For the past few months, I’ve been thinking about and supporting others in taking steps towards healing the seemingly uncomfortable divide between our families, communities, and countries. It can seem so hard to even open a conversation about our political differences, let alone locate common ground we can agree on.
I have people in my life I love dearly who appear to hold political views that differ radically from mine. We’ve chosen not to discuss politics. I think this is because of our desire to maintain our connection and respect for one another, based on mutual love and caring.
I confess I spent the first week after Donald Trump’s election as president of the United States in mourning, deep despair, and bewilderment. I felt as if someone I loved had punched me in the chest. Many people I love, in fact, voted for him. They too were feeling despair: despair that I didn’t vote for him, and confusion about why I felt so devastated.
During that first week, I led several meditations on peace in different national and international venues. I offered formal and informal empathy sessions to many people, and listened to many more: hundreds of stories about enormous pain from families, spouses, and loved ones who had suddenly found themselves deeply divided.
It was exhausting — until I said “STOP,” and allowed myself the space to receive empathy, to offer it to myself, and to grieve and grieve and grieve my own grief.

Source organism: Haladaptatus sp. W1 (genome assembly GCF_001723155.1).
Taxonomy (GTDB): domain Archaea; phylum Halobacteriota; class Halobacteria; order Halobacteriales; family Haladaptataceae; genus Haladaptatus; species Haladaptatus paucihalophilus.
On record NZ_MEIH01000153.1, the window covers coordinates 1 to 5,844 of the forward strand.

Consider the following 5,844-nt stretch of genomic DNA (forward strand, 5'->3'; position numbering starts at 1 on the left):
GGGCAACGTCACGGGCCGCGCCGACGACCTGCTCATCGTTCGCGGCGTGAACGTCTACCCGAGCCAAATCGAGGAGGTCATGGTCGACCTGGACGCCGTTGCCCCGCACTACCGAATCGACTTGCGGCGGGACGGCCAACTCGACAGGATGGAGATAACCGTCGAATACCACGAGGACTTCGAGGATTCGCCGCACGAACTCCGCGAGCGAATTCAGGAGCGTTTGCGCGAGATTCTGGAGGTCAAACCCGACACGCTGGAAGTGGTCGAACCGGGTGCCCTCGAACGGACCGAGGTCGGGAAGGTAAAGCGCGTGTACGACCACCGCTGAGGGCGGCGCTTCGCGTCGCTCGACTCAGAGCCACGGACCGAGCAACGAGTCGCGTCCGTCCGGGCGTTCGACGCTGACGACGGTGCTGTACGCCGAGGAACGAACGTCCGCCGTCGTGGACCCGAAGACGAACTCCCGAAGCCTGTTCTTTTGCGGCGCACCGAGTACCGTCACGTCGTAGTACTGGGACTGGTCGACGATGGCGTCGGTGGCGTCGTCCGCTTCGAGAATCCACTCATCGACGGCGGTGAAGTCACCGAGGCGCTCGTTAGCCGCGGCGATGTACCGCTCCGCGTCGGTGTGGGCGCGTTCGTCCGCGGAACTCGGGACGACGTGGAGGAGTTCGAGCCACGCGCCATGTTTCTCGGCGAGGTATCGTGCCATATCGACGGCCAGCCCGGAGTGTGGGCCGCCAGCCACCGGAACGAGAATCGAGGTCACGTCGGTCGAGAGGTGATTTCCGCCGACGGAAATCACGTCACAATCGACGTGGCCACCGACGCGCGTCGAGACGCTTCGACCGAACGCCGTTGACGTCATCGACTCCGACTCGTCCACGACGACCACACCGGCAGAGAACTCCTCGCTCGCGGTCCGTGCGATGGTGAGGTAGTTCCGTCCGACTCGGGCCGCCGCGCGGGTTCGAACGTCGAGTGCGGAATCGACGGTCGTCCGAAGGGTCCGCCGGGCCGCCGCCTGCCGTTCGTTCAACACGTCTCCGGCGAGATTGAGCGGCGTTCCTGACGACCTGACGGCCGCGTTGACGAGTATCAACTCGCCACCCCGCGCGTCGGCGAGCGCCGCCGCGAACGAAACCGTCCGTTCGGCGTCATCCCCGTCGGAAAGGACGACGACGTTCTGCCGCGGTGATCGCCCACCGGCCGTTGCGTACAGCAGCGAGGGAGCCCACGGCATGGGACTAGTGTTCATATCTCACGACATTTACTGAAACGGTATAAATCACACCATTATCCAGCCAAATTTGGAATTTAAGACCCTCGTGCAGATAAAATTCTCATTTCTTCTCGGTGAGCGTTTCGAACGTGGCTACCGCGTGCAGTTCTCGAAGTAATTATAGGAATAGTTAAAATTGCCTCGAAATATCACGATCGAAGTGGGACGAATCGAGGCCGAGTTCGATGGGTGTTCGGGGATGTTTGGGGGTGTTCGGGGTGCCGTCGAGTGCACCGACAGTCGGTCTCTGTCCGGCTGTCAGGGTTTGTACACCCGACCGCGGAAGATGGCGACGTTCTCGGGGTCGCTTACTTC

And then I got clear (really clear!) that I wanted to focus on healing the gap between those of us who didn’t vote for Donald Trump, and those who did – and all our life experiences that led us to this point.
Thich Nhat Hahn says, “We need someone to be able to listen to us and to understand us. Then, we will suffer less. But everyone is suffering, and no one wants to listen.”
I am listening.
Mahatma Gandhi once said, “You must be the change you want to see in the world.”
I first heard this quote many years ago and it took a little longer for the deeper meaning of it to sink in. At the time, I was working for a small organization. Each week we’d hold our staff meetings and I’d leave discouraged and disappointed because I didn’t think we were hearing each other or connecting at the depth I’d hoped for. My judgment was that the others didn’t want to connect.
I chewed on my judgment for several months, became more disgruntled and judgmental.
Then, one morning as I was waking up, I started grumbling about how we’d have another staff meeting that wouldn’t be connecting or enjoyable, and a voice rang through my head: “Mary, if you want to connect, connect.”
Welcome to February, which for me is the month of Love. I am especially heartened or possibly humbled to remember to invoke Love as we begin the Trump administration here in the USA, when I experience how deeply divided we are as a nation and a world community, when I consider the trauma millions (yes millions) of refugees must have experienced when they fled the middle east in 2016 and continue to experience now, and so many other devastating issues that affect our world’s people.
It can be equally challenging for me to invoke Love in my own daily life when someone makes a racial or sexist comment, when I empathize with an African American friend who is terrified for her son’s life, or when our bikes are stolen out of our secured garage….